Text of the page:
Camp Morton Provincial Park


Location: Gimli, Manitoba
Region: Outside Ontario
Character: Provincial Park
Activities:
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Camp Morton Provincial Park
By Manitoba Conservation

Camp Morton
Camp Morton, 8 km north of Gimli, is named after Monsignor Thomas W. Morton who developed the area in 1920 as a summer camp for Roman Catholic children.
Monsignor Morton arrived from England in 1919 to become rector of St. Mary's Cathedral in Winnipeg. He devoted much of his time, funds and energy to establish the children's camp with its ornate buildings and gardens. Many children spent a week of their summer holidays in camp-the boys in July and girls in August.
Daily mass and prayers were an important routine of the camp. The recreation hall was used for arts and crafts. Baseball, tennis, soccer and swimming were the favourite physical activities. Throughout the summer, visitors strolled through the flower-adorned garden and swam in the lake. The camp operated until the late 1960s when a decline in interest led to its closure. In 1974, Camp Morton and adjacent lands were designated a provincial recreation park.

Things to See and Do
Historic Buildings
Take a leisurely stroll to view the park's historic buildings, monuments and gardens, and read the series of outdoor interpretive signs. Texts and archival photographs provide information about the camp's unique stackwall buildings and other special places.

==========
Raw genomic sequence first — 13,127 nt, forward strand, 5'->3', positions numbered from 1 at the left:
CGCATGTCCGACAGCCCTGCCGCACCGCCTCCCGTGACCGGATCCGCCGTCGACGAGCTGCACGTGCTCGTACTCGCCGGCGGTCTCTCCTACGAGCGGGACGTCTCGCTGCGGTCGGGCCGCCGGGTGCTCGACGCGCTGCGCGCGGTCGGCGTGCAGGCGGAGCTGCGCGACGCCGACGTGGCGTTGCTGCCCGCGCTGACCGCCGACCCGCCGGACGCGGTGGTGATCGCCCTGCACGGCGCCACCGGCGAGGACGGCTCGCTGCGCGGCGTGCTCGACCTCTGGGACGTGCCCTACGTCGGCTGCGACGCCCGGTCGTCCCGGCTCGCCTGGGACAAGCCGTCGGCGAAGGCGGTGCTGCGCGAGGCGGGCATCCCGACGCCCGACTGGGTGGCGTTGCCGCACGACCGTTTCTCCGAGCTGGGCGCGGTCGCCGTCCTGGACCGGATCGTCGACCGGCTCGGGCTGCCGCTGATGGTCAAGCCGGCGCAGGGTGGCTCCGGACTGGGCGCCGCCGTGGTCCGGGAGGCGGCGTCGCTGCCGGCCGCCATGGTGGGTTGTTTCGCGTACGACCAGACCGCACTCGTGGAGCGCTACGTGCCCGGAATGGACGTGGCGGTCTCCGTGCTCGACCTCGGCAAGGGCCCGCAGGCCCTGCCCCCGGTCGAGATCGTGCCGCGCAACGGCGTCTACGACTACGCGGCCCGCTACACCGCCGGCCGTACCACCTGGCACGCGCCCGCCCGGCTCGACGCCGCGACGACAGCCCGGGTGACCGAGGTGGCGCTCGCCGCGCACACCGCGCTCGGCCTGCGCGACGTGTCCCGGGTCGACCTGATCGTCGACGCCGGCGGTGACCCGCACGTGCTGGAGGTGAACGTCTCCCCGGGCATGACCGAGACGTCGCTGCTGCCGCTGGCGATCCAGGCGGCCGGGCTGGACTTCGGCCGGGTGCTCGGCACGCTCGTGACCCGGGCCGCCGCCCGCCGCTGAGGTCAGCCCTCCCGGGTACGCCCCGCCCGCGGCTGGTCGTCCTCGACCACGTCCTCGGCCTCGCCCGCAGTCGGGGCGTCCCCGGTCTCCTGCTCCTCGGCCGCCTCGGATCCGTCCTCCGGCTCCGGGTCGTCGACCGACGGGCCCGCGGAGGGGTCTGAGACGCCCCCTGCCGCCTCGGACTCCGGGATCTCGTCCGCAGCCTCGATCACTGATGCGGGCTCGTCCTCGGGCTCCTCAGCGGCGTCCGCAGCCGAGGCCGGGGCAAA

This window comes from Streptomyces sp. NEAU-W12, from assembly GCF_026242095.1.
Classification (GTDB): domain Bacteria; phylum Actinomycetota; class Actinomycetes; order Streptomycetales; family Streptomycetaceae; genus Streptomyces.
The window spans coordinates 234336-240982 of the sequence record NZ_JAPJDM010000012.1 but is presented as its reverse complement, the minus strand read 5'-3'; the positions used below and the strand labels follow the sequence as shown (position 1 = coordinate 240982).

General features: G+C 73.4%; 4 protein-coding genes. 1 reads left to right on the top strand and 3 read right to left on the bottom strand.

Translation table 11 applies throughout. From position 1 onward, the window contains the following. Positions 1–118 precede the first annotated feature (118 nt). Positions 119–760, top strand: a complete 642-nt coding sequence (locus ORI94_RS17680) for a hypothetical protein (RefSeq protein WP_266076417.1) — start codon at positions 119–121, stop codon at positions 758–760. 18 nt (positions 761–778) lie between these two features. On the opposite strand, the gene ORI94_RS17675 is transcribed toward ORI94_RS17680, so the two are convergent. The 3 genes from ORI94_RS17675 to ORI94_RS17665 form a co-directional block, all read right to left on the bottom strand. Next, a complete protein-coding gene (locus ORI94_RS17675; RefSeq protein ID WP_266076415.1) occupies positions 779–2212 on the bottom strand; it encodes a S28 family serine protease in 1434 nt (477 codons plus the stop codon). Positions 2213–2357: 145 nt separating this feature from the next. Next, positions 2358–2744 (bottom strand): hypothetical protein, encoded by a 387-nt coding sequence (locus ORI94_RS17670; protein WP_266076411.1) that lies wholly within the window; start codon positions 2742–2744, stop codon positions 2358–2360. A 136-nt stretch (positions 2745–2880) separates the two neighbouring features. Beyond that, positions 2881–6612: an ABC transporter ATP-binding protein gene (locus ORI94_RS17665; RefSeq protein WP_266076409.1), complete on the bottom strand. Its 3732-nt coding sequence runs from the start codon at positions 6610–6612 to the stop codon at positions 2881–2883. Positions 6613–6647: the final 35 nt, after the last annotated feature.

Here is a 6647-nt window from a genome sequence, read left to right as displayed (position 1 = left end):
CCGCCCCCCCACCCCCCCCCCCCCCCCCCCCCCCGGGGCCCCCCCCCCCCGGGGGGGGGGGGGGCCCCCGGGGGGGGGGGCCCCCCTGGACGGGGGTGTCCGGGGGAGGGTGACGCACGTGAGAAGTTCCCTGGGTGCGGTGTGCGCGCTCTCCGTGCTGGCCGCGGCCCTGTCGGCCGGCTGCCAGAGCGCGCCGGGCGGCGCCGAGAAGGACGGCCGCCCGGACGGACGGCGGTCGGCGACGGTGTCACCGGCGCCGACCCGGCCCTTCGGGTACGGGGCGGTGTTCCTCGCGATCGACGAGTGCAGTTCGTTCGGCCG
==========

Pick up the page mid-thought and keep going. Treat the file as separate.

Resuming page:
Trails
Walk the woodland trails and discover the plants and animals of the Interlake's mixed boreal forest. White spruce are mixed with aspen, oak, ash, balsam poplar and Manitoba maple. Shrubs include saskatoon, high bush-cranberry, hazel and mountain maple. Hikers should beware of the three-leaved shrub, poison ivy.
Early spring-end of May to June-is the best time to hear frogs and songbirds. You can also walk along the shoreline and discover its varied wildlife. Near and on the water, terns, gulls and American white pelicans are commonly seen. Out over the water you may catch a glimpse of an osprey in action, fishing for a meal. Bald eagles pass by here as well during their spring and fall migrations. In winter, these trails can be explored on cross-country skis.

Accommodations
Fourteen Family Vacation Cabin units and six Yurts are available at the park. Each unit has its own parking space, picnic table and barbecue pit. Water is available from a centrally located pump in the complex and from taps at the shower building, near the beach. All cabins have cold running water, and flush toilets.
Other accommodation options in the park include a campground, recreation hall and group use areas.